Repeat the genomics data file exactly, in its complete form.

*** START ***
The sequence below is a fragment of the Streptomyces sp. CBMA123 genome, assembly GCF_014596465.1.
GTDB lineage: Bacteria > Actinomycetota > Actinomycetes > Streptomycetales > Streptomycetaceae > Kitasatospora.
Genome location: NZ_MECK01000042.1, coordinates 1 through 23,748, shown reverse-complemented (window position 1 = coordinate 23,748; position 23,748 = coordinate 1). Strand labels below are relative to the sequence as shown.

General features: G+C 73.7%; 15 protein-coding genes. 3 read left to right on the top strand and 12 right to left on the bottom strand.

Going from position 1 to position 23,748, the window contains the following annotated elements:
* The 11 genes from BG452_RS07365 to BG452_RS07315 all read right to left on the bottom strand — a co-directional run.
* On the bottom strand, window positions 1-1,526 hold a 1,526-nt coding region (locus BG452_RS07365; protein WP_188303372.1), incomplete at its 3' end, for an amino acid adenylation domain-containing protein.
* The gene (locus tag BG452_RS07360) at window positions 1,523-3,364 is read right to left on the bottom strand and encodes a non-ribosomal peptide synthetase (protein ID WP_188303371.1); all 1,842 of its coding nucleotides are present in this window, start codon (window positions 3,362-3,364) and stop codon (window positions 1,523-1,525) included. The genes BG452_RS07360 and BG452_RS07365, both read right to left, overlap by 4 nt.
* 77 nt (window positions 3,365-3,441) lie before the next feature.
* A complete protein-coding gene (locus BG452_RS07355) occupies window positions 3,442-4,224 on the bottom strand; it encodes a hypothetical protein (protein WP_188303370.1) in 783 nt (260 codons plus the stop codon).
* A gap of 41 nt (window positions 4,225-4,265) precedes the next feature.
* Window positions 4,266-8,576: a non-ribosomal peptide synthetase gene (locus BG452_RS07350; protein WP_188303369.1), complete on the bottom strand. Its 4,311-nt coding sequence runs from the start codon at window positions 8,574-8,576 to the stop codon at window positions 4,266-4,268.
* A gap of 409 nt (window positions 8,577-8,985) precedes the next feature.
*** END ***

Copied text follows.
The sequence below is a fragment of the Streptomyces sp. CBMA123 genome, assembly GCF_014596465.1.
GTDB lineage: Bacteria > Actinomycetota > Actinomycetes > Streptomycetales > Streptomycetaceae > Kitasatospora.
Genome location: NZ_MECK01000042.1, coordinates 1 through 23,748, shown reverse-complemented (window position 1 = coordinate 23,748; position 23,748 = coordinate 1). Strand labels below are relative to the sequence as shown.

General features: G+C 73.7%; 15 protein-coding genes. 3 read left to right on the top strand and 12 right to left on the bottom strand.

Going from position 1 to position 23,748, the window contains the following annotated elements:
* The 11 genes from BG452_RS07365 to BG452_RS07315 all read right to left on the bottom strand — a co-directional run.
* On the bottom strand, window positions 1-1,526 hold a 1,526-nt coding region (locus BG452_RS07365; protein WP_188303372.1), incomplete at its 3' end, for an amino acid adenylation domain-containing protein.
* The gene (locus tag BG452_RS07360) at window positions 1,523-3,364 is read right to left on the bottom strand and encodes a non-ribosomal peptide synthetase (protein ID WP_188303371.1); all 1,842 of its coding nucleotides are present in this window, start codon (window positions 3,362-3,364) and stop codon (window positions 1,523-1,525) included. The genes BG452_RS07360 and BG452_RS07365, both read right to left, overlap by 4 nt.
* 77 nt (window positions 3,365-3,441) lie before the next feature.
* A complete protein-coding gene (locus BG452_RS07355) occupies window positions 3,442-4,224 on the bottom strand; it encodes a hypothetical protein (protein WP_188303370.1) in 783 nt (260 codons plus the stop codon).
* A gap of 41 nt (window positions 4,225-4,265) precedes the next feature.
* Window positions 4,266-8,576: a non-ribosomal peptide synthetase gene (locus BG452_RS07350; protein WP_188303369.1), complete on the bottom strand. Its 4,311-nt coding sequence runs from the start codon at window positions 8,574-8,576 to the stop codon at window positions 4,266-4,268.
* A gap of 409 nt (window positions 8,577-8,985) precedes the next feature.